Yesterday, we had arranged for a guided tour of the area. Peter, from a neighboring boat in the anchorage, joined us. Our tour guide, Saleem, picked us up at 0830. The first stop was a small building in the heart of town, near to the souq we had gone to a few days before. The signs were all in Arabic, so we couldn’t read the full story of the significance of the place, but our guide said it is a holy site where a miracle occurred involving a prophet of God and a camel. We were a little surprised to walk in and find that the building encircled a slab of dirt. The dirt supposedly still carries the marks made during the miracle, and it takes a little concentration to see the marks in the soil. Once upon a time people were allowed to walk on the soil and go into a cave that you can’t see in the photo, but now it is closed off to the public.
Stop two was the gun market. It turned out to be about 30 men sitting along the side of a bank building on a corner across the street from the souq. Most of the men are villagers. Some of the villagers wore turbans that had some material hanging down in back to cover their necks, and a couple of the older village men had on a long skirt and no shirt or head cover. Everyone there was holding a small rifle. There were a few vendors selling rifles, but there were also vendors selling camel skins, hand made knives in beautiful sheaths (pictured below), jewelry, leather goods, and other assorted handicrafts. There was even a guy there selling fruit. One guy came up to us and showed off how well crafted his knives are, encouraging us to touch the blade and point. The guide told us that most days there was a bigger selection of guns. Non-automatic guns are perfectly legal in Oman and do not require any kind of registration. However, it is illegal to shoot a gun in the city, only outside of town. The guide explained to us that guns are an important prop in the cultural dances.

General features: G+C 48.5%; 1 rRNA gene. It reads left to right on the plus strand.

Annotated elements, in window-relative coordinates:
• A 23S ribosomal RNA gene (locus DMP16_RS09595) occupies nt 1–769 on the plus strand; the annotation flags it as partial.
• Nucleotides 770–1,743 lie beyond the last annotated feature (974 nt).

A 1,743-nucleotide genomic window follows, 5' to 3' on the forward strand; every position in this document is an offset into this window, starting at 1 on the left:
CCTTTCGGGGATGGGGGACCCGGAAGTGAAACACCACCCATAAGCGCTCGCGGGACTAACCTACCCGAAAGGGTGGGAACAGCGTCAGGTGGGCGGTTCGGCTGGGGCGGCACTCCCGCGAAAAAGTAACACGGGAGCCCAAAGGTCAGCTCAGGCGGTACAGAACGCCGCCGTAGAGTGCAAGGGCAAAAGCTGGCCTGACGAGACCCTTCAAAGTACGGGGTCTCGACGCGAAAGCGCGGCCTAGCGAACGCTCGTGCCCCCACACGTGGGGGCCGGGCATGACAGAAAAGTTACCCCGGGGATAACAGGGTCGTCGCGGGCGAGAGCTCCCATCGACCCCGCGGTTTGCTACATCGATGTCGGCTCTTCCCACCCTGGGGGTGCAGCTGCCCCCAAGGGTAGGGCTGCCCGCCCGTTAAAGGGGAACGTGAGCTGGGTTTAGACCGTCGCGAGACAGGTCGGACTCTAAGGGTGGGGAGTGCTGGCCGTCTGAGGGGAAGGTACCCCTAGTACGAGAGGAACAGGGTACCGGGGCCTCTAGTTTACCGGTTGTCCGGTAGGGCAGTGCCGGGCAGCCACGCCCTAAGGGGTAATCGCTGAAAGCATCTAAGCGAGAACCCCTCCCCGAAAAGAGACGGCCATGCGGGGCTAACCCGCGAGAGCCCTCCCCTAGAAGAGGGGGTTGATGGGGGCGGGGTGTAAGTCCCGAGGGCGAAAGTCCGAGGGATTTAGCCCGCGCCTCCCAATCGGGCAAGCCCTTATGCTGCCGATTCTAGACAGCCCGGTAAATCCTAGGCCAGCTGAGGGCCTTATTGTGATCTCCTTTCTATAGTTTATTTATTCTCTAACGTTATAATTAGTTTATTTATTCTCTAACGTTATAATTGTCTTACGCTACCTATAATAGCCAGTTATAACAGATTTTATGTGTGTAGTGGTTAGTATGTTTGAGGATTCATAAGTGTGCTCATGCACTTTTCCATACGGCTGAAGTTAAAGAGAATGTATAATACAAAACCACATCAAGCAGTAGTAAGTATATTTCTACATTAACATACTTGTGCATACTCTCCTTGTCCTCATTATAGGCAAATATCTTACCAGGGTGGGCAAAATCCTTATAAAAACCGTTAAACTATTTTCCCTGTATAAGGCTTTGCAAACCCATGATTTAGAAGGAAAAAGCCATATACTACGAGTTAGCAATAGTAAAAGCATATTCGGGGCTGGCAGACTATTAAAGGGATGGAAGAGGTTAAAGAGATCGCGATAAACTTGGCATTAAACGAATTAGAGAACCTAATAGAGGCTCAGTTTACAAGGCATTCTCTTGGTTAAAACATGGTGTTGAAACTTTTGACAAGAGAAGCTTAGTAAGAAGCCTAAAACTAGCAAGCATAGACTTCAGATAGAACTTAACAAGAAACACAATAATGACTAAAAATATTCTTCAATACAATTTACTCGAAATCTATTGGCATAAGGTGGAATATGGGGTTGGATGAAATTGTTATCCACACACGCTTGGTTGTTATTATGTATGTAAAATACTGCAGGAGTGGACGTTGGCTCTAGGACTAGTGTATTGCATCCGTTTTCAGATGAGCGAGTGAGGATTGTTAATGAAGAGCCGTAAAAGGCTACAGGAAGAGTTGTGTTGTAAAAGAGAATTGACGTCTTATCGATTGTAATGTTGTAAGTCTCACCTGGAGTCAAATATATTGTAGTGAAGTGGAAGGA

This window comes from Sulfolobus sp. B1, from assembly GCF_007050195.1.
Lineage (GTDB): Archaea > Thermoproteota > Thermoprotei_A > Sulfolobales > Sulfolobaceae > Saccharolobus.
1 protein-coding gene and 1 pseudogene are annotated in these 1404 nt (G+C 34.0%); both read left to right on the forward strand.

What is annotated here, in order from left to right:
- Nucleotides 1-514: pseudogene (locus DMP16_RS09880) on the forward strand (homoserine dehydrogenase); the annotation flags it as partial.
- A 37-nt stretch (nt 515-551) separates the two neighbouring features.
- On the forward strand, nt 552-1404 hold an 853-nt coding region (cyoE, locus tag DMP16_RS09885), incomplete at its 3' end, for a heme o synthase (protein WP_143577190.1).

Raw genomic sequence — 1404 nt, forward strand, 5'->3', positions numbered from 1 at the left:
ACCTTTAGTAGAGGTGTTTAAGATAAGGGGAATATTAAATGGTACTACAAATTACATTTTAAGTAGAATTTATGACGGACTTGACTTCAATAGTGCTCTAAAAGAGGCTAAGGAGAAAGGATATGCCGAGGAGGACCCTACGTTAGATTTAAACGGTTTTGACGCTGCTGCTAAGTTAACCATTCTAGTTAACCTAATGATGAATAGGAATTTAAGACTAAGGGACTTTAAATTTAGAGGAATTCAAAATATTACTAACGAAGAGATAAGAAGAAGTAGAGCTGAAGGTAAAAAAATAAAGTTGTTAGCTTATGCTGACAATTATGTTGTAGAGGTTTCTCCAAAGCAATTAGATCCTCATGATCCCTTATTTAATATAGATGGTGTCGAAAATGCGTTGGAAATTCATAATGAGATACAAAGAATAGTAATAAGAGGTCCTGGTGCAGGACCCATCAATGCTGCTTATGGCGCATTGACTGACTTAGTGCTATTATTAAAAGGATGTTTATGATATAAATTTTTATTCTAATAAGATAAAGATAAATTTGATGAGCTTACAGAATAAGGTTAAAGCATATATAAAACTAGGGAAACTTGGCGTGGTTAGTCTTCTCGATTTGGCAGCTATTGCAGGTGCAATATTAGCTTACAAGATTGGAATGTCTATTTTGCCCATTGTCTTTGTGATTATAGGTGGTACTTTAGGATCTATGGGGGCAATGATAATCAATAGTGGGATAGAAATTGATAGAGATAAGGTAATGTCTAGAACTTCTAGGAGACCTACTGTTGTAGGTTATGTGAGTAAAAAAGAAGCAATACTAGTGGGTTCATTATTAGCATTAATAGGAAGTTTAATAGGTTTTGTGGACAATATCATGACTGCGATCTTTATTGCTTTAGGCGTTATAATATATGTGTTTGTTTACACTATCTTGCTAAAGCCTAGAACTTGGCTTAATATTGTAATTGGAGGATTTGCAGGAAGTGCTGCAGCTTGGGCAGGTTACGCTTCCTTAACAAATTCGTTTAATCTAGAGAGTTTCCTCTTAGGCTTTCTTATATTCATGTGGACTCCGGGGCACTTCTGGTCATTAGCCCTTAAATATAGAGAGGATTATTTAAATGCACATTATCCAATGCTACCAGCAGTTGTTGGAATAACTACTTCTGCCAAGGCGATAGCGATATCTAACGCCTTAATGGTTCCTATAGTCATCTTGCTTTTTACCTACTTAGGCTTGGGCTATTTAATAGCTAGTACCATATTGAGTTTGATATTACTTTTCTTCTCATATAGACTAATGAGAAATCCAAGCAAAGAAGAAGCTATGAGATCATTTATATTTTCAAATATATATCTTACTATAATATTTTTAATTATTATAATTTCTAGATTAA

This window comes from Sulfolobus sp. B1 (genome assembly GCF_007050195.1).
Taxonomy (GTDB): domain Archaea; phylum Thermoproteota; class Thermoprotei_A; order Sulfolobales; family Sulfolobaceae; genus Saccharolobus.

Stop three was the castle/fort in the village of Taquah, east of Salalah, on the coast. Like Mirabat, today it is a little, sleepy fishing village, but is of historical significance. We’re just not clear as to what the historical significance is. We are not sure when the fort was built, but it is definitely old. In addition to being a fort, the equivalent of the governor of the area lived there. There are two matching buildings, one at sea level, and one just above it on the hill. From the outside, they look like something out of “Sir Arthur and the Knights of the Roundtable”. This is a photo of the one at the top at the hill.
We walked in through a small door set inside a bigger door into a hallway lined with pillows on the ground along the floor and guns hung along the walls.
The hallway led into a courtyard. Standing in the courtyard, it feels kind of like a southwest Native American adobe pueblo village. The buildings around the courtyard are two stories, and you can walk on the roof. There is a three story watch tower in one corner. The staircases are narrow and steep, and all the walkways are narrow.
Off the courtyard there is a prison, which was surprisingly small. As you turn into the main building and go down the hall, you pass an assortment of rooms, such as a prison, food storage room, weapons storage room, kitchen, etc. Almost all the rooms have guns hanging on the walls. Accoutrements typically used in each room during its era of use are on display. There is a lot of plain colored, clay pottery, which adds to the southwestern Native American feel. This is the kitchen.
Most of the upstairs of the main building is the private quarters of the governor and his family. Here are a couple shots of the decor and some of their belongings that were on display.
We didn’t go to the upper building. Instead, we hopped in the car and headed up into the mountains to a place called Shihayt. We parked in a parking lot and followed Saleem down a fairly steep, rocky, dry stream bed full of dead (hibernating?) stumpy trees and bushes down to a giant sinkhole. The depth of the sinkhole is unknown. The deepest exploration was 50 meters, and they still couldn’t see the bottom. The locals believe bad spirits inhabit the hole and won’t go near it. In the background of the picture you can see the flat area where we parked, and get a sense of the terrain and steepness going down to the lip of the hole. Eric is standing on the lip, the hole is to the left.
To be continued”¦